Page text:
Hence in a Cumulo-Nimbus Mood

Hugh Nibley in uniform

Hugh Nibley in uniform

Camp Ritchie, Oct. 29, and 1943

Dear Mother,

This day ends a strange and eventful furlough.  After a couple of days among the Amish in the Pennsylvania Dutch country (the autumn colors were incredibly brilliant) I ended up in New York where a whirlwind courtship culminated in a flat refusal. Hence in a cumulo-nimbus mood to Washington…

I have been made a Master Sergeant and in the great press of affairs take the liberty to saddle you with all my financial affairs on this continent.  That means you will receive an allotment of $100 a month plus a war-bond.  Such a sum would only embarrass me in the field — as it is I will get $40 a month — and you might find use for it.  The enclosed bond was picked up during a drive.  I will let you know what and when I can.  

It is unbelievable how many people there are in New York with nothing to do but look for something to do.  No artist is so bad, no art so bizarre, that it will not command an instantaneous and eager audience.  Everyone seems waiting and hoping that something good will show up.  This situation is vigorously exploited by the most pitifully ill-equipped performers in every field.  They fool nobody, of course, but get by simply on the vast and restless reserve-pool of first-nighters.  Perhaps I have not seen enough but to me it appears next to impossible for a good artist to go unnoticed for 36 hours in N.Y.  Reid should give it a try — just for the fun of it.  A horrible city, but big and lavish.  I must rush off now.



Editor’s note from Alex Nibley:

This letter was written shortly before HN shipped overseas from Camp Richie, which was the training facility for Military Intelligence during World War II. The incident HN refers to as the “whirlwind courtship [which] culminated in a flat refusal” was when he proposed to one Anahid Iskian, something he mentioned in other letters he was planning to do. (Hasty marriages as men were about to ship out were common at the time.)

After I wrote Sergeant Nibley PhD: Memories of an Unlikely Screaming Eagle, I heard the other side of the story. The friend who had introduced Hugh to Anahid read Sergeant Nibley PhD told me that after reading about it she had asked Anahid about the incident. Anahid had no recollection that Hugh had made her any offer at all. Apparently whatever proposal he had made was subtle enough or abstruse enough that its target failed to know that it even happened, and Anahid Iskian never married.

This was Hugh’s second attempt at getting married, the first time actually resulting in an engagement in 1941 to a Prussian modern dancer with Nazi sympathies, who also never married.



About Hugh Nibley

Hugh Nibley, 1910-2005, was simultaneously the LDS Church's greatest intellectual defender from attack from the outside and Mormon culture's strongest critic from the inside. This blog is composed mainly from Nibley's unpublished writings, letters, interviews and conversations, with occasional posts from associates who had personal interactions with him.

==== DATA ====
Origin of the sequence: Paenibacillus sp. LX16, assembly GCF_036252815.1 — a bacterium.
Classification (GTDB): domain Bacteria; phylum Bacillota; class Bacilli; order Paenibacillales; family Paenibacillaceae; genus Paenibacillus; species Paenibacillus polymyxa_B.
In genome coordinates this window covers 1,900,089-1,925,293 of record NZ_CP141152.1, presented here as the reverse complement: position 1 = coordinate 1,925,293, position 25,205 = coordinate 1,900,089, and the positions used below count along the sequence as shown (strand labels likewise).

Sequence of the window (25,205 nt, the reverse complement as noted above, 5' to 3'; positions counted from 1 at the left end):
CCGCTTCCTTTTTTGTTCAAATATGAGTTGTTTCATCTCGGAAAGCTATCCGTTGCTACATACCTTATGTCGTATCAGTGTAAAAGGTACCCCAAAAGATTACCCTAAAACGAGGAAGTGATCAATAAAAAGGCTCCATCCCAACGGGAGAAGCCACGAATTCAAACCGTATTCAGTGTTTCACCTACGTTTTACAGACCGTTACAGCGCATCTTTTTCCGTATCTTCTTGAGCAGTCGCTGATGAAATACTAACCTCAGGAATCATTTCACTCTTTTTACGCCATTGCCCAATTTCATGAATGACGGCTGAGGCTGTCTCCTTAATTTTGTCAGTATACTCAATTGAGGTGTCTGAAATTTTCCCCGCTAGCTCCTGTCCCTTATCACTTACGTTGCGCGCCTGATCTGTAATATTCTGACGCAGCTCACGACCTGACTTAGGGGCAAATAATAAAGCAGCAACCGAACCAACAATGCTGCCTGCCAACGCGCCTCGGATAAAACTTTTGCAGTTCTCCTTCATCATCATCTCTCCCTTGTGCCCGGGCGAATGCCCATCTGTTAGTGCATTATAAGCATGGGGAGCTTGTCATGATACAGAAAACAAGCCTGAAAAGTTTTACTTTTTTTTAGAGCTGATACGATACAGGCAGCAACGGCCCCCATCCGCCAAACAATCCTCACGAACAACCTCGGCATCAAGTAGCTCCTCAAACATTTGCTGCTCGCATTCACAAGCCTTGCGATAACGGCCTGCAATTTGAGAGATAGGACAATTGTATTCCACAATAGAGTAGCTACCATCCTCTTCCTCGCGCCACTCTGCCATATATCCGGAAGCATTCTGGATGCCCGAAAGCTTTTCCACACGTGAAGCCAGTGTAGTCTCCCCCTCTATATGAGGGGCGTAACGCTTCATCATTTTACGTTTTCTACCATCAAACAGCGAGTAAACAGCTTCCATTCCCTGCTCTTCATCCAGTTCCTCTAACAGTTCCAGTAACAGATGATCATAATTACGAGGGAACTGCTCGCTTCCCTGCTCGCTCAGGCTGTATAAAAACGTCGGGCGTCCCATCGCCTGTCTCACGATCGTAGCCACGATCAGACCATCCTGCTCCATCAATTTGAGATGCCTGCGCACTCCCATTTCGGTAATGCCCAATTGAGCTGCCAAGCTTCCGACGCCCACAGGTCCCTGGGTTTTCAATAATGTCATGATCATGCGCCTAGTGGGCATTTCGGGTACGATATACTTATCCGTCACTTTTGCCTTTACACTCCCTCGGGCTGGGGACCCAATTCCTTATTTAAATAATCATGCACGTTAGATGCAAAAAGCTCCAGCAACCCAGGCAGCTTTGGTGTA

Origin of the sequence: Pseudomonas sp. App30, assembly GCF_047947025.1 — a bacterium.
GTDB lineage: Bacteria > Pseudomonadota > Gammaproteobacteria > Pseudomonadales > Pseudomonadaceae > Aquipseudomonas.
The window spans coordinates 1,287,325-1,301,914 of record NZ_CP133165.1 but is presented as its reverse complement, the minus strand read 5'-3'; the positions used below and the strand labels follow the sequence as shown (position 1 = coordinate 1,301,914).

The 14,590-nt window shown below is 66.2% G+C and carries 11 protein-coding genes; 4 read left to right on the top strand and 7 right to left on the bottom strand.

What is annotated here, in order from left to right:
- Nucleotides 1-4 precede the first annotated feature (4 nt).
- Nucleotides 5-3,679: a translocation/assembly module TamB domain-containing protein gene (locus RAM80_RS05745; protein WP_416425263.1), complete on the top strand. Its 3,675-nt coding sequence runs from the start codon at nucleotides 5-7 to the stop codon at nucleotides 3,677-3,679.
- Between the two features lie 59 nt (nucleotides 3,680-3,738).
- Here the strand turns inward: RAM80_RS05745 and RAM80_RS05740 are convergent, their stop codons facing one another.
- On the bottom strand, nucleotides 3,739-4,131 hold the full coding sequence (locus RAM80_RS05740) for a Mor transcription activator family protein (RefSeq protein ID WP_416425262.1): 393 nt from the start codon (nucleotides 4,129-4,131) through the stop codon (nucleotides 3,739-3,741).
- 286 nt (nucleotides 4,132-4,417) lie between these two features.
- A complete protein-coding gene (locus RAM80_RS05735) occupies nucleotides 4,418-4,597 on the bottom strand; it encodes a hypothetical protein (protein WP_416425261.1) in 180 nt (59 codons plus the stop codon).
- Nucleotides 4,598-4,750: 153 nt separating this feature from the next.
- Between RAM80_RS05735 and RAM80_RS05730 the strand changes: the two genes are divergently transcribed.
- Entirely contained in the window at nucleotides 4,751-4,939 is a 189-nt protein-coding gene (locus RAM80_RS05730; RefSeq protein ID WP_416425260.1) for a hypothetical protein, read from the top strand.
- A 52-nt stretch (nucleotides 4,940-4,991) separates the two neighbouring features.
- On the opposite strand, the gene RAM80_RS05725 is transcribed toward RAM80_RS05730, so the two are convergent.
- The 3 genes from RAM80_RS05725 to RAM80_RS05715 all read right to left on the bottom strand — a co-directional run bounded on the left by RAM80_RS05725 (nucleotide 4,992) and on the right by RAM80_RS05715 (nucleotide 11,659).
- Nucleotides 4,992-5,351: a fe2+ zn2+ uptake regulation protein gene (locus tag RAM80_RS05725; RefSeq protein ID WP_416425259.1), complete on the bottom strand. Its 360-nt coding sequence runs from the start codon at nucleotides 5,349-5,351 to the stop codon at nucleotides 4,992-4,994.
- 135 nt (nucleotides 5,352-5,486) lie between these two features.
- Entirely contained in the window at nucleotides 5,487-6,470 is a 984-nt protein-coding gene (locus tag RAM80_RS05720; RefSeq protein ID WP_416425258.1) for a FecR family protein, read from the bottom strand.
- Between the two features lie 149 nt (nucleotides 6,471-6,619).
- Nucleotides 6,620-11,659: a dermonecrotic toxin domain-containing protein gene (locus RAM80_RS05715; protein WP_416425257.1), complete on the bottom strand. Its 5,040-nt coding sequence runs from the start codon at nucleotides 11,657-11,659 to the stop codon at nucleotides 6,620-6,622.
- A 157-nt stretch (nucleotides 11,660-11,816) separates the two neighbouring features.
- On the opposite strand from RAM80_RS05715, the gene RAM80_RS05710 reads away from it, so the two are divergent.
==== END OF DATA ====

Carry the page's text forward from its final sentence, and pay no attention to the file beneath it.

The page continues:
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5 Responses to Hence in a Cumulo-Nimbus Mood

  1. Hugh Nibley says:

    Lynn, Hugh met more than one rare book connection in Ritchie that he later leveraged to acquire works for BYU. There was also George Allen, who dealt rare books out of Philadelphia, as well as Goldschmidt, and Allen also was involved in helping to build the Ancient Studies collection. I had to check with Boyd Petersen, who knows more about that, and he confirmed that it was Goldschmidt who found the Patrologia and sold them to BYU. For more on that, Boyd covers it in Chapter 15 of A Consecrated Life: http://gregkofford.com/products/hugh-nibley-a-consecrated-life

  2. Hugh Nibley says:

    Lynn, thanks for your question. Anahid was indeed Armenian. Hugh didn’t meet her at Camp Ritchie, but there is a Ritchie connection. It was there in Intelligence training that Hugh met Lucien Goldschmidt, a European immigrant who had a rare book shop in New York. Goldschmidt became a close personal friend and eventually, through Hugh’s efforts after the war, also became the source of some valuable additions to BYU’s Ancient Studies collection.

    While at Ritchie, Hugh went on leave to New York and visited Goldschmidt’s shop. It was there that he met Anahid, who worked in the shop. It was Lucien’s wife, Marguerite Goldschmidt, who told me the story of how Anahid never realized she had been proposed to.


    • Lynn Jenson says:

      Since BYU’s ancient studies collection was like a rose blossoming in the desert due to Hugh’s efforts, I’m curious as to what some of the valuable additions were that Lucien Goldschmidt helped with, if you it’s not too much trouble for you to find out. Was he connected with the wonderful collection of Patrologia?

  3. Lynn Jenson says:

    Anahid Iskian is obviously an Armenian name. Any more background on her, her roots, and how Hugh came to meet her, i.e., was she connected with his training at Camp Ritchie in any way?

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